Twitlight – Abandoned Project

The page remains up, for now, as historical artifact, and source of whatever amusement the snarky writing might provide.

Some books are labors of love. This is a labor of hate. It is born of hate for a certain turgid, tedious, verbose series of paranormal romance novels involving alleged vampires that just happen to sparkle in the sun like glitter instead of burning properly like torches.

Well I am applying the torches, pitchforks, and nice, sharp pointy wooden stakes of parody to this glaring, one might even say sparkling, problem.

And the means of delivery? A simple, innocuous novella.

Welcome to the romance between Rubella Duckling, a mortal girl so ordinary, weak, and lacking in a personality of her own that her perspective can fit comfortably around any sufficiently limited imagination, like a pair of pants, and Deadward Sullen, an ancient vampire stuck in his 100th year of high school because he can’t quite seem to pass biology class.


Q) So why should I care about this project?

A) The Twilight series is richly deserving of a parody done by a properly disgruntled indie author as opposed to, say, the well heeled fancy lads at National Lampoon.

A) Reading my parody will be a better use of time than the original. Trust me. The entire novella will come in at around 30,000 words, which is fewer than Stephenie Meyer squanders on any particular passage describing how hot Bella thinks Edward is.

A) I certify my book will be 100% free of Mary Sue characters.

A) Unlike Meyer, I do not feel the need to molest and misuse a thesaurus.

A) If my story gets 95% of the way through and then pulls out an ending having almost nothing to do with what came before, I can blame it on the series I am parodying.

Q) Why do you hate Twilight so much?

A) For the first few years, actually I didn’t. I ignored it. My lack of hatred was the result of lack of knowledge, as I was one of the few geeks who somehow managed to tune out the Twilight mania around me. Ignorance truly was bliss. Based on the exceptionally minimal attention I paid, I thought it was just another “sexy vampire” story ripping off Anne Rice, or perhaps yet another werewolves vs. vampires tale ripping off White Wolf Publishing.

But then I found out the vampires sparkled.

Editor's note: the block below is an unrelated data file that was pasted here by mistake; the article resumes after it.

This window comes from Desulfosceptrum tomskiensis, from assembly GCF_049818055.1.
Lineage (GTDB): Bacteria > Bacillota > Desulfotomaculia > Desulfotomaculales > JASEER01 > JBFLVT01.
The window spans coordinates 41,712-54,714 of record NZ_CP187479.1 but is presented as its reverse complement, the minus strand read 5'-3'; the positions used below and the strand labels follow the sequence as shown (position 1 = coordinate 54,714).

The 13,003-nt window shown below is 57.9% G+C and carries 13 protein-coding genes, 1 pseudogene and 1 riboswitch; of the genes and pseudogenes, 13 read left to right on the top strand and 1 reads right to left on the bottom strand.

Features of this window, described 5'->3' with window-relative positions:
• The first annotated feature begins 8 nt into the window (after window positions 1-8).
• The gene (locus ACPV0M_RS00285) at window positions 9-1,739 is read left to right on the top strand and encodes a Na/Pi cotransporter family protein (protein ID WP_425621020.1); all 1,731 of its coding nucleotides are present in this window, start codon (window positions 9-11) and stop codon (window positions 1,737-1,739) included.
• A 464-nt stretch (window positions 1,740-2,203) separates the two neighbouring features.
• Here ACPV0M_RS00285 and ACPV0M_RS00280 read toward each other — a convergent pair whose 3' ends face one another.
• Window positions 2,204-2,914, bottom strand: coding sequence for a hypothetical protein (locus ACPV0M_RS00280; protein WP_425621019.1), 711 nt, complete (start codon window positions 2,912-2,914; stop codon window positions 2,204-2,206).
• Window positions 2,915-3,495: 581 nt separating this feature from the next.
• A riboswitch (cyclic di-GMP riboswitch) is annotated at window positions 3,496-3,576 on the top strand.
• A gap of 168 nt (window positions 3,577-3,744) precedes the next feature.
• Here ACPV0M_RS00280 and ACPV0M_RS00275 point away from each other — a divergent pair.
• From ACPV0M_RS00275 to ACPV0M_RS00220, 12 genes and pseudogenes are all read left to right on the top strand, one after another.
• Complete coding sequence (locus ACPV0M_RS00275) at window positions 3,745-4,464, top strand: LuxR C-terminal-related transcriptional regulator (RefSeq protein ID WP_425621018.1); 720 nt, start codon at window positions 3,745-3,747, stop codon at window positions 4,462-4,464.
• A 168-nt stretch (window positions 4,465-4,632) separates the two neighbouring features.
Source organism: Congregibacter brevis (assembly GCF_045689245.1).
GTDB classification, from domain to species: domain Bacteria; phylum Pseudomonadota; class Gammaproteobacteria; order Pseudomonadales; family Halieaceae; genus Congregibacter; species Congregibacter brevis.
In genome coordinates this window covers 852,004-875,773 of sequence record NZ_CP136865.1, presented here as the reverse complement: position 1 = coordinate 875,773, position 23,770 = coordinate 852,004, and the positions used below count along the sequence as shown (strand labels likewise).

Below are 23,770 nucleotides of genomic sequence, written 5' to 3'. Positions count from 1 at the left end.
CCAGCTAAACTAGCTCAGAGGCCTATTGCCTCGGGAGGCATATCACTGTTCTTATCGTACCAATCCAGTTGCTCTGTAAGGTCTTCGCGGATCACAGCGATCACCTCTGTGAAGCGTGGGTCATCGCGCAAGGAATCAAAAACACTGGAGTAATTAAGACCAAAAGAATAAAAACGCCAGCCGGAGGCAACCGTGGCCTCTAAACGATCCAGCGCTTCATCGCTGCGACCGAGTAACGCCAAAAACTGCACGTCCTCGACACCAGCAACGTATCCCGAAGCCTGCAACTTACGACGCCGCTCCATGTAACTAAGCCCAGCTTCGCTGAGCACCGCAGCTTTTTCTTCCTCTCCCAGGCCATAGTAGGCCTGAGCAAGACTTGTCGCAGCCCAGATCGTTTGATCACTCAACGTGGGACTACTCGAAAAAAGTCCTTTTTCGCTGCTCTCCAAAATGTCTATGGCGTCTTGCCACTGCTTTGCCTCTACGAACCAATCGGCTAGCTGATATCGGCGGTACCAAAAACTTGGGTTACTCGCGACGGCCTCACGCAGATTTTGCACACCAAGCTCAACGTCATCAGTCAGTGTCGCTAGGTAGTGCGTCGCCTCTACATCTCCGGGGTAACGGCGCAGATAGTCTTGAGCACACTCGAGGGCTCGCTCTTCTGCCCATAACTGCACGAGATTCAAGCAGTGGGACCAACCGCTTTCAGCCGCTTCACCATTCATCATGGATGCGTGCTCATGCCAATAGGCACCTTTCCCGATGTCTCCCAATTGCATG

From that moment was born a painful need, like an addiction to being tased. I was driven to find out more about the books. With each new piece of knowledge, and each hour wasted, my hatred grew like a poison flower blooming from a putrid seed planted in the rotting carcass of an innocent abused dictionary.

Q) Do you hate all paranormal romance, or just Twilight?

A) Just Twilight. The genre arguably goes back at least as far as Bram Stoker, or perhaps even folk tales of mortals and the fey. Certainly it can be traced in its full modern form to the immensely talented Anne Rice. There have been and continue to be a lot of good books written featuring the loves of mortals and supernatural beings, I just don’t think that Twilight, however well it sells, is among them.

Q) The guy on your cover has fangs, but you know Twilight vampires don’t have fangs, right?

A) Don’t remind me. In any case, like I care! Twitlight vampires DO have fangs. Fake-looking ones like the kind you can buy for kid’s Dracula costumes, except attached, and sparkly. There is an in-story reason why.

Q) What’s up with the video below?

A) It is the video for my old, failed, Kickstarter project for Twitlight. So long ago I had short hair. The campaign’s failure only increased my bile towards Twilight, which might actually be a good thing. I include it here for historical reference and what might, implausibly, be deemed entertainment value.

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